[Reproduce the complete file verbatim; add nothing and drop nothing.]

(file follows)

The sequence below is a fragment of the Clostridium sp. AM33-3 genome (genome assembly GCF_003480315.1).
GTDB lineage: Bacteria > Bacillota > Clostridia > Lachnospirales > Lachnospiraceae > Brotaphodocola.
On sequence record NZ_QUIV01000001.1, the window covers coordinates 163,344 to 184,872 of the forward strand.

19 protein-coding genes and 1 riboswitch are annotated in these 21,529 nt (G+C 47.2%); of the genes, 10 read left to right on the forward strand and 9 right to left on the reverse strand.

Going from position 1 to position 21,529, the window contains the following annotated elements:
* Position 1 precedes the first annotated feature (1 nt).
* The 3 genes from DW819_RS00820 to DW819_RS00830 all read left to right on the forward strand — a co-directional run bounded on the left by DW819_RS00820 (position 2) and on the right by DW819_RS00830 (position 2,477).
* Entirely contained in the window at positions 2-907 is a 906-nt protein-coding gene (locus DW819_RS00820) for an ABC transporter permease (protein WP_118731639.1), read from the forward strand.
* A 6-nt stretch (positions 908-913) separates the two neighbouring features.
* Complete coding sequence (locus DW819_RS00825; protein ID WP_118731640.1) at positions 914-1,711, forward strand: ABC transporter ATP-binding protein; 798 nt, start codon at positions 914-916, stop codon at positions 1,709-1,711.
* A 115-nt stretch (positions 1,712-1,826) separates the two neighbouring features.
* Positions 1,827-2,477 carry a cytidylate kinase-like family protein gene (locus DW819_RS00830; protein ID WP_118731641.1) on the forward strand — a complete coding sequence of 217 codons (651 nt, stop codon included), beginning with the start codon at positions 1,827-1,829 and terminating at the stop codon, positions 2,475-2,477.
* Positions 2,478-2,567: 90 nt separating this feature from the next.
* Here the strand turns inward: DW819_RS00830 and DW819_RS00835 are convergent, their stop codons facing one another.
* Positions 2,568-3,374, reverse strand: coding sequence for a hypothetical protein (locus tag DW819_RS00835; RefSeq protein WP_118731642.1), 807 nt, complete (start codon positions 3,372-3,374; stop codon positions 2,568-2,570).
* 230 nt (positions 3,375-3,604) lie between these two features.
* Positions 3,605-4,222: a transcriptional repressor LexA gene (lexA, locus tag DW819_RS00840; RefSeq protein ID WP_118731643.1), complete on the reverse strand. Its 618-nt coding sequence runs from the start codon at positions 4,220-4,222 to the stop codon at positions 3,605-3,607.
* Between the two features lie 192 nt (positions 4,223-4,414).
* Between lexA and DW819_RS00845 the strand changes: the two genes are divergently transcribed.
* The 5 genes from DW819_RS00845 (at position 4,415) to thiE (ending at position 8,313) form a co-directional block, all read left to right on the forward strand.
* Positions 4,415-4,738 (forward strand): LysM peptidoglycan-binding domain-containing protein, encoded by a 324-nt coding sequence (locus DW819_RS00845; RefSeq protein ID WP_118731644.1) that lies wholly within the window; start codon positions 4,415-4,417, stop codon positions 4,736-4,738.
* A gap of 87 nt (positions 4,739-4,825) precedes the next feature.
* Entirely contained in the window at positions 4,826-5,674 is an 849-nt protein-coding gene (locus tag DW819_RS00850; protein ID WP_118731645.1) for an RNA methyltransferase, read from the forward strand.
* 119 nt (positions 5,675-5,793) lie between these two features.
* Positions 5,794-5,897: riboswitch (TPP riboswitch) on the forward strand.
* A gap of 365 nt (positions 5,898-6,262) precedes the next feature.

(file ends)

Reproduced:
The sequence below is a fragment of the Clostridium sp. AM33-3 genome (genome assembly GCF_003480315.1).
GTDB lineage: Bacteria > Bacillota > Clostridia > Lachnospirales > Lachnospiraceae > Brotaphodocola.
On sequence record NZ_QUIV01000001.1, the window covers coordinates 163,344 to 184,872 of the forward strand.

19 protein-coding genes and 1 riboswitch are annotated in these 21,529 nt (G+C 47.2%); of the genes, 10 read left to right on the forward strand and 9 right to left on the reverse strand.

Going from position 1 to position 21,529, the window contains the following annotated elements:
* Position 1 precedes the first annotated feature (1 nt).
* The 3 genes from DW819_RS00820 to DW819_RS00830 all read left to right on the forward strand — a co-directional run bounded on the left by DW819_RS00820 (position 2) and on the right by DW819_RS00830 (position 2,477).
* Entirely contained in the window at positions 2-907 is a 906-nt protein-coding gene (locus DW819_RS00820) for an ABC transporter permease (protein WP_118731639.1), read from the forward strand.
* A 6-nt stretch (positions 908-913) separates the two neighbouring features.
* Complete coding sequence (locus DW819_RS00825; protein ID WP_118731640.1) at positions 914-1,711, forward strand: ABC transporter ATP-binding protein; 798 nt, start codon at positions 914-916, stop codon at positions 1,709-1,711.
* A 115-nt stretch (positions 1,712-1,826) separates the two neighbouring features.
* Positions 1,827-2,477 carry a cytidylate kinase-like family protein gene (locus DW819_RS00830; protein ID WP_118731641.1) on the forward strand — a complete coding sequence of 217 codons (651 nt, stop codon included), beginning with the start codon at positions 1,827-1,829 and terminating at the stop codon, positions 2,475-2,477.
* Positions 2,478-2,567: 90 nt separating this feature from the next.
* Here the strand turns inward: DW819_RS00830 and DW819_RS00835 are convergent, their stop codons facing one another.
* Positions 2,568-3,374, reverse strand: coding sequence for a hypothetical protein (locus tag DW819_RS00835; RefSeq protein WP_118731642.1), 807 nt, complete (start codon positions 3,372-3,374; stop codon positions 2,568-2,570).
* 230 nt (positions 3,375-3,604) lie between these two features.
* Positions 3,605-4,222: a transcriptional repressor LexA gene (lexA, locus tag DW819_RS00840; RefSeq protein ID WP_118731643.1), complete on the reverse strand. Its 618-nt coding sequence runs from the start codon at positions 4,220-4,222 to the stop codon at positions 3,605-3,607.
* Between the two features lie 192 nt (positions 4,223-4,414).
* Between lexA and DW819_RS00845 the strand changes: the two genes are divergently transcribed.
* The 5 genes from DW819_RS00845 (at position 4,415) to thiE (ending at position 8,313) form a co-directional block, all read left to right on the forward strand.
* Positions 4,415-4,738 (forward strand): LysM peptidoglycan-binding domain-containing protein, encoded by a 324-nt coding sequence (locus DW819_RS00845; RefSeq protein ID WP_118731644.1) that lies wholly within the window; start codon positions 4,415-4,417, stop codon positions 4,736-4,738.
* A gap of 87 nt (positions 4,739-4,825) precedes the next feature.
* Entirely contained in the window at positions 4,826-5,674 is an 849-nt protein-coding gene (locus tag DW819_RS00850; protein ID WP_118731645.1) for an RNA methyltransferase, read from the forward strand.
* 119 nt (positions 5,675-5,793) lie between these two features.
* Positions 5,794-5,897: riboswitch (TPP riboswitch) on the forward strand.
* A gap of 365 nt (positions 5,898-6,262) precedes the next feature.